ct9ya6mxyaa64tdKingsglaive: Final Fantasy XV-
Within the world of Eos, the magic-wielding kingdom of Lucis, led by its King and protector Regis Lucis Caelum CXIII, has defended itself from the power-seeking kingdom of Niflheim for some time.
Though the rampaging conquest of Niflheim has swallowed up almost all of Eos, Lucis, and at its heart, the city of Insomnia have rested under the unfaltering magic of the crystal, which King Regis endlessly channels magic from in order to protect his people.
At the forefront of the conflict between Lucis and Niflheim rest the Kingsglaive, a selected force of elite soldiers who are able to wield a fraction of Lord Regis’ power, and serving within its ranks is Nyx Ulric, a man with keen combat ability and unsure hopes for a future after losing those dear to him in the past.

What I thought- “Serviceable narrative; terrific action.”
Kingsglaive stands among an uneven history of CG Final Fantasy films, with the colossally flawed Spirits Within and the uneven Final Fantasy VII: Advent Children at its back.
The video game series, being so highly regarded for its narrative and colorful characters should make as a perfect fit for the big screen, yet finding room in a feature length film to cram that narrative into has seen poor results in the past.
Kingsglaive falls somewhere between the two previous outings. The narrative is largely centered around Nyx, and leads right up to the moment at which the video game starts. It has its moments, but many scenes seem to serve little purpose other than to make way for the next, and it has its share of pointless dialogue snips and overtly whimsy lines such as “My duty is my destiny”.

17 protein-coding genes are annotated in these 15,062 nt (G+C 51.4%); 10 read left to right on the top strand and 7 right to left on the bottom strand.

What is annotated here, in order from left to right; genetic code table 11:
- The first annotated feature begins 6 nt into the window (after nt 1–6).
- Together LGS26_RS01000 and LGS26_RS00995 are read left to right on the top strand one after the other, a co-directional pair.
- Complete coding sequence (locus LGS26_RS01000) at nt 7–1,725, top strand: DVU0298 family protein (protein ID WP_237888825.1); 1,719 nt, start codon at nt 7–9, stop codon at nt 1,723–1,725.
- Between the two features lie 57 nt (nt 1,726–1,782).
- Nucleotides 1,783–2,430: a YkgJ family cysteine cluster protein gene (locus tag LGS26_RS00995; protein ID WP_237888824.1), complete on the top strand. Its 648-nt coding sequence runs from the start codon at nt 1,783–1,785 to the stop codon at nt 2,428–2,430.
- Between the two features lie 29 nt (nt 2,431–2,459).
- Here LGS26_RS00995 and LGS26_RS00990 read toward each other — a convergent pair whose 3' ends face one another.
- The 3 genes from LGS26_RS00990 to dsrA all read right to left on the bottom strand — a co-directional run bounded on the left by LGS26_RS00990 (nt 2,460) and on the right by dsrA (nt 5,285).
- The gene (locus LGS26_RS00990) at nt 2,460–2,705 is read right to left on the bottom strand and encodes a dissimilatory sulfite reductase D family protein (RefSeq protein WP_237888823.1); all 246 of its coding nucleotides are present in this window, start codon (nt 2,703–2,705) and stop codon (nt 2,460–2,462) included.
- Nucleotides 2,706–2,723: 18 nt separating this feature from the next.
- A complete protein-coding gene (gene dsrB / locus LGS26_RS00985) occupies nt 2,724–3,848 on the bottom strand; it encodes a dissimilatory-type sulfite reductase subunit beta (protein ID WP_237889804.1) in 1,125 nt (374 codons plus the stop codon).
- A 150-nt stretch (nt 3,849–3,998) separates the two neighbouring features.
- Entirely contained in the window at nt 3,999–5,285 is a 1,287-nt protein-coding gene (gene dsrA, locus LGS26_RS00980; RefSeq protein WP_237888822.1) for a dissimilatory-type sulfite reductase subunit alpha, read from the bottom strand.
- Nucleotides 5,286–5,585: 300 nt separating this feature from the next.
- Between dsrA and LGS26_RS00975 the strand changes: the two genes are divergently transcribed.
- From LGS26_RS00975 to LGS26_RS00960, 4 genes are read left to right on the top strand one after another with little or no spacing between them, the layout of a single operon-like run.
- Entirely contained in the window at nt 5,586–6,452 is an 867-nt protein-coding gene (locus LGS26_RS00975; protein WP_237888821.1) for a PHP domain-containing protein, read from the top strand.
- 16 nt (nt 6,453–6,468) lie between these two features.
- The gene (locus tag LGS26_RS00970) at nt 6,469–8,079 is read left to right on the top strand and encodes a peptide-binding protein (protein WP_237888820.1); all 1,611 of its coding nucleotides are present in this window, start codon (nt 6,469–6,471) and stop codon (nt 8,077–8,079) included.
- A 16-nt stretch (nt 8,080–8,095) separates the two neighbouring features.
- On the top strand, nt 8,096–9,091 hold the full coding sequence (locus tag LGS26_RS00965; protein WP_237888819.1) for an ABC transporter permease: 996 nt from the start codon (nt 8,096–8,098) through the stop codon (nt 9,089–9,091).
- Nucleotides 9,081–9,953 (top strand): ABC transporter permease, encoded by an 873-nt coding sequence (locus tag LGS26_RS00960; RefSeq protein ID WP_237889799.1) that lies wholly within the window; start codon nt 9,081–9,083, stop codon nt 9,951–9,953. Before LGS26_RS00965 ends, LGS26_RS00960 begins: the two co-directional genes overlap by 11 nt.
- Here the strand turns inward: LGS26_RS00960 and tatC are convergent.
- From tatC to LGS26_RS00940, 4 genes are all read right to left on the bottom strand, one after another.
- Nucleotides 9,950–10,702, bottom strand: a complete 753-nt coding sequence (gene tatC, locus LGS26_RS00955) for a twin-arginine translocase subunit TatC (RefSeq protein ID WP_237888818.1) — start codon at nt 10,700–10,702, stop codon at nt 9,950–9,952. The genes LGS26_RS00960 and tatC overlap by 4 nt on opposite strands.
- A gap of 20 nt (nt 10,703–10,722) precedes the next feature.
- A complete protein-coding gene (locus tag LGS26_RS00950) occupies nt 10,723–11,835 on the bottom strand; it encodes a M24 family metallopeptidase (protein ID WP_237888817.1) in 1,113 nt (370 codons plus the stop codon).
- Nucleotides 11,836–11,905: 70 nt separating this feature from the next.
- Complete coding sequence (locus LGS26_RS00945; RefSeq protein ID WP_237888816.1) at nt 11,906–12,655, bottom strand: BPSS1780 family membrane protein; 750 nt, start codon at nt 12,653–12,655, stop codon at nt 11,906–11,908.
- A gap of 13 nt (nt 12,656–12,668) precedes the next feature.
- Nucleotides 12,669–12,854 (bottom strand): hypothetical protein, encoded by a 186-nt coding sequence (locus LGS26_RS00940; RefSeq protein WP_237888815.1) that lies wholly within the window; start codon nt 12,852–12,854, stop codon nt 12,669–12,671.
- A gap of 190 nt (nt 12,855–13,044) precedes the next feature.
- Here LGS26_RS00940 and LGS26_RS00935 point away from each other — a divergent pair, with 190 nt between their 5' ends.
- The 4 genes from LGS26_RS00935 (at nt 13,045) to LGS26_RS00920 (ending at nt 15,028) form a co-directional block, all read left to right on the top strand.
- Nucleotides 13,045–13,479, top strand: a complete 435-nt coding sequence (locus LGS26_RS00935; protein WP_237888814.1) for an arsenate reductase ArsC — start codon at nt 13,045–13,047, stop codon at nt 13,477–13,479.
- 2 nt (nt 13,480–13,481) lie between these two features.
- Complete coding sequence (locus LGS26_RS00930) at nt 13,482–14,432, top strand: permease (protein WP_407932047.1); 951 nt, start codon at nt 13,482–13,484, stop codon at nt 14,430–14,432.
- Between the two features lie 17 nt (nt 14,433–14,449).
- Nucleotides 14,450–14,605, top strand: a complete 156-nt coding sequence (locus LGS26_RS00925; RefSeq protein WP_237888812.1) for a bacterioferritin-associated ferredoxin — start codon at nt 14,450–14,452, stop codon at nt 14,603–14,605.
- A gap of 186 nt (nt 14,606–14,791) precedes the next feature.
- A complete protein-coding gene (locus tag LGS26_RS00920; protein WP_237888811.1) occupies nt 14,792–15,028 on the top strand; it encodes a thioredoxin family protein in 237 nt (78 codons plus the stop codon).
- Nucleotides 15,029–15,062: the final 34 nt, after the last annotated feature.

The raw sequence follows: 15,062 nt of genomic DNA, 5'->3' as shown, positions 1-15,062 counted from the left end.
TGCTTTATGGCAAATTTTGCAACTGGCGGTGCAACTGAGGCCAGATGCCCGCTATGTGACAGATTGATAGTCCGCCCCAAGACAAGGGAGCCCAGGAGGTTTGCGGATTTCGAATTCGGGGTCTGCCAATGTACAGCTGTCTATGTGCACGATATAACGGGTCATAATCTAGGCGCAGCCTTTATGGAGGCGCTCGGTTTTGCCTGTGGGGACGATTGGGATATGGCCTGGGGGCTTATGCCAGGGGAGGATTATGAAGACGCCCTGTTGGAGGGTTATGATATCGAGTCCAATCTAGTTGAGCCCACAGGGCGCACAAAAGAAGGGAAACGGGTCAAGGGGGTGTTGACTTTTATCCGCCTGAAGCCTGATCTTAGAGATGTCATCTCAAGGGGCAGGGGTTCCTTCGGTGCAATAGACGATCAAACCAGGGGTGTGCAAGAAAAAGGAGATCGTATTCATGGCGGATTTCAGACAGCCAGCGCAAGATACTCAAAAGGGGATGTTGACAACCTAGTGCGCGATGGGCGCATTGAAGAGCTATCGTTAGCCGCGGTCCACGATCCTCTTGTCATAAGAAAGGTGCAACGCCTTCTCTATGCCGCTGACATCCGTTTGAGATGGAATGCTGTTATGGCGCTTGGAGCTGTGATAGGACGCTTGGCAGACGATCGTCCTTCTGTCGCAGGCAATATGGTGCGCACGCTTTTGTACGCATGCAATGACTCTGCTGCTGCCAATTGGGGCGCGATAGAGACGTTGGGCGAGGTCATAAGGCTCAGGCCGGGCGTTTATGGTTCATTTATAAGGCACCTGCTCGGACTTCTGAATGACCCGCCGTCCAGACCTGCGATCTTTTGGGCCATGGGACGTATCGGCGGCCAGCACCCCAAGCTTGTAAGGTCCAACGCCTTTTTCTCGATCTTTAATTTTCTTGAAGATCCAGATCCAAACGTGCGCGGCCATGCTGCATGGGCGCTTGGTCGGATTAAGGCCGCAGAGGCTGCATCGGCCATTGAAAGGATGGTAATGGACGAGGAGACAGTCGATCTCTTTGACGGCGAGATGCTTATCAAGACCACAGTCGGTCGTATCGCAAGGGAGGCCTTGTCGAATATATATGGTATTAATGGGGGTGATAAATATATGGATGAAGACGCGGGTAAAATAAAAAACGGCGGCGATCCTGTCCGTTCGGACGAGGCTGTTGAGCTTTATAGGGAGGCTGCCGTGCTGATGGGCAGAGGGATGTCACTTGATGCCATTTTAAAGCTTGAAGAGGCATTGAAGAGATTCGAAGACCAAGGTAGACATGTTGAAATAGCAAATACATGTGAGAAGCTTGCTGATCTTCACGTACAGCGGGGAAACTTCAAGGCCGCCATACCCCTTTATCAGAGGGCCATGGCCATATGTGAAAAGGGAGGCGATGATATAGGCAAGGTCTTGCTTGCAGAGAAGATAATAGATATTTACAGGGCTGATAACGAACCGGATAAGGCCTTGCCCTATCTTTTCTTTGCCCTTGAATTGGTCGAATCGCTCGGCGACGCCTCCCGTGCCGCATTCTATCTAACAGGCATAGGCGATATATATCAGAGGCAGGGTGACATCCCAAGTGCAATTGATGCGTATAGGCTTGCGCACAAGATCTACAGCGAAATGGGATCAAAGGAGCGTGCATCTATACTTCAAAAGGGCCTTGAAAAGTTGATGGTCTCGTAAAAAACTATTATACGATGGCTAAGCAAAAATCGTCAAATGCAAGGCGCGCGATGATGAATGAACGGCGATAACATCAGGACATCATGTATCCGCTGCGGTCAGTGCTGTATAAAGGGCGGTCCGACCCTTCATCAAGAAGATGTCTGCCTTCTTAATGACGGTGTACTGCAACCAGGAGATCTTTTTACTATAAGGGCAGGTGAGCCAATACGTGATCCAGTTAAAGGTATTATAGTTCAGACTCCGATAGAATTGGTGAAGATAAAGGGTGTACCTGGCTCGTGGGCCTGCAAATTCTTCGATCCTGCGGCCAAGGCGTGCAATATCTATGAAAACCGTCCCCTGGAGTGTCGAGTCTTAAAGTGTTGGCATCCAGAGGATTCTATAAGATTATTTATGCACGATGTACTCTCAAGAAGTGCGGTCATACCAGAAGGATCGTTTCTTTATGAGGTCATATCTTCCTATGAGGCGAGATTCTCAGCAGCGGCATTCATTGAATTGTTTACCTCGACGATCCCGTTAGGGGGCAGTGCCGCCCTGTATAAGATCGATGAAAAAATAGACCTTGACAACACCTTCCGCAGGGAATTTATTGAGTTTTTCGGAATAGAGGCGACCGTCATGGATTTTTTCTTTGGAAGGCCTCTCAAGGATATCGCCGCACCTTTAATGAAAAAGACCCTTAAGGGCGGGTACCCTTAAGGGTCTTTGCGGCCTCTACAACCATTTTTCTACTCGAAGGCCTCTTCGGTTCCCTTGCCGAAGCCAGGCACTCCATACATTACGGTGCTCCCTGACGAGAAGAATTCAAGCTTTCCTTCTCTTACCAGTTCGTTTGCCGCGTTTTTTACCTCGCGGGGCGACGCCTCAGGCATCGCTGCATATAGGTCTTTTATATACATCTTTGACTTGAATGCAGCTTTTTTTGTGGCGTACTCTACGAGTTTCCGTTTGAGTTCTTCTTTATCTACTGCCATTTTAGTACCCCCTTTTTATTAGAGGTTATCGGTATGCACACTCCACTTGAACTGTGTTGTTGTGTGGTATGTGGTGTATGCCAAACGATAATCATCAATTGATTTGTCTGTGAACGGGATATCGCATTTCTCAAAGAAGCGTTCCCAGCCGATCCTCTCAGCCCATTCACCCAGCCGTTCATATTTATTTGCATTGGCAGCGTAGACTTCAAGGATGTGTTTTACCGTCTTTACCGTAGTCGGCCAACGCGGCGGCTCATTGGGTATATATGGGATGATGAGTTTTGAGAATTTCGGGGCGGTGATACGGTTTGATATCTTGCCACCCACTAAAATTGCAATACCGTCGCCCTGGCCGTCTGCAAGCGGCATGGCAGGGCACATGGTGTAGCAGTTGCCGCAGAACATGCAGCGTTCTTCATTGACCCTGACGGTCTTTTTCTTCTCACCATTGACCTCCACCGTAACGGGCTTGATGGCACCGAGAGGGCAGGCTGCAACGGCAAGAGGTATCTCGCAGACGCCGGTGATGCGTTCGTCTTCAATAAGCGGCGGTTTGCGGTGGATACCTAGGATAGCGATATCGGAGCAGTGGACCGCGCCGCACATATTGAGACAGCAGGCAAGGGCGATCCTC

The action on the other hand is terrific, and makes good use of the abilities from the game, as well as the types of locations and creatures found there as well. Some of it can be tough to follow due to rapid cuts between very busy scenes, but thanks to the aforementioned abilities possessed by the characters, the action is lightning fast and feels quite unique, and it all culminates in a truly awe-inspiring sequence at the end of the film.
The CG can be uneven, with bit characters clearly having seen less rendering love than the main cast, and there are a few moments of uncanny valley on show, mostly with the bodily animation during action scenes that can bring you out of it a bit. Also distracting is the real world product placement, the most notable being a tricked out Audi R8 which makes an appearance in several scenes.
Overall though, Kingsglaive succeeds more than it falters. The narrative isn’t especially memorable, but it gets the job done, and the action is over the top, but not overdone.
Kingsglaive: Final Fantasy XV doesn’t offer an especially compelling narrative on its own, but acts as a serviceable primer for the world and characters that are found in the video game. It wouldn’t call it a required viewing, but as a supplementary film to the game’s narrative, it gets the job done while providing a number of superb action scenes.


One final push is all that remains of 2016 before it is out of our collective lives forever. December promises time off work and the wrapping up of the Fall anime season series, and I hope to use much of my time off to finally whittle away at Cardcaptor Sakura’s immense number of episodes.
Or sleep. That sounds pretty good, too.
I hope the New Year meets you all well!
(Last year this month.)

From → Anime